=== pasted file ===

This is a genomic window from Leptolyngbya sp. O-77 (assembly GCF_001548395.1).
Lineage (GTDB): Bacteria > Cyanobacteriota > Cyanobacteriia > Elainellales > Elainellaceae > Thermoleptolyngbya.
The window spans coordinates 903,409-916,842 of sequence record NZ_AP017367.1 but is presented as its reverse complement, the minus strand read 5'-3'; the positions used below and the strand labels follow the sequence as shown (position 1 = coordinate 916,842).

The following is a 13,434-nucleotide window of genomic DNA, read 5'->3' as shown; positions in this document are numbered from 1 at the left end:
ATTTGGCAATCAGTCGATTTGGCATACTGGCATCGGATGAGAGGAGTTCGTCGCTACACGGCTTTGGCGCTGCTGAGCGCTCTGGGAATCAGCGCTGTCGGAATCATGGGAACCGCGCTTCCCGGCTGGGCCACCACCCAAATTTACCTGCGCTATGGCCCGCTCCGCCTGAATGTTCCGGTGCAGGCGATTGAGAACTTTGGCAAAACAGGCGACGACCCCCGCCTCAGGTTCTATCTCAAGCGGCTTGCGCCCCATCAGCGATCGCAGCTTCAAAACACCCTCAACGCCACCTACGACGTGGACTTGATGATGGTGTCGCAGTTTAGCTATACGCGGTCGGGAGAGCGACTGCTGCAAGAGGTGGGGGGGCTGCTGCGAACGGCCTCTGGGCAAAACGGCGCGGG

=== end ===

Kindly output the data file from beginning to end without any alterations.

This is a genomic window from Leptolyngbya sp. O-77 (assembly GCF_001548395.1).
Lineage (GTDB): Bacteria > Cyanobacteriota > Cyanobacteriia > Elainellales > Elainellaceae > Thermoleptolyngbya.
The window spans coordinates 903,409-916,842 of sequence record NZ_AP017367.1 but is presented as its reverse complement, the minus strand read 5'-3'; the positions used below and the strand labels follow the sequence as shown (position 1 = coordinate 916,842).

The following is a 13,434-nucleotide window of genomic DNA, read 5'->3' as shown; positions in this document are numbered from 1 at the left end:
ATTTGGCAATCAGTCGATTTGGCATACTGGCATCGGATGAGAGGAGTTCGTCGCTACACGGCTTTGGCGCTGCTGAGCGCTCTGGGAATCAGCGCTGTCGGAATCATGGGAACCGCGCTTCCCGGCTGGGCCACCACCCAAATTTACCTGCGCTATGGCCCGCTCCGCCTGAATGTTCCGGTGCAGGCGATTGAGAACTTTGGCAAAACAGGCGACGACCCCCGCCTCAGGTTCTATCTCAAGCGGCTTGCGCCCCATCAGCGATCGCAGCTTCAAAACACCCTCAACGCCACCTACGACGTGGACTTGATGATGGTGTCGCAGTTTAGCTATACGCGGTCGGGAGAGCGACTGCTGCAAGAGGTGGGGGGGCTGCTGCGAACGGCCTCTGGGCAAAACGGCGCGGG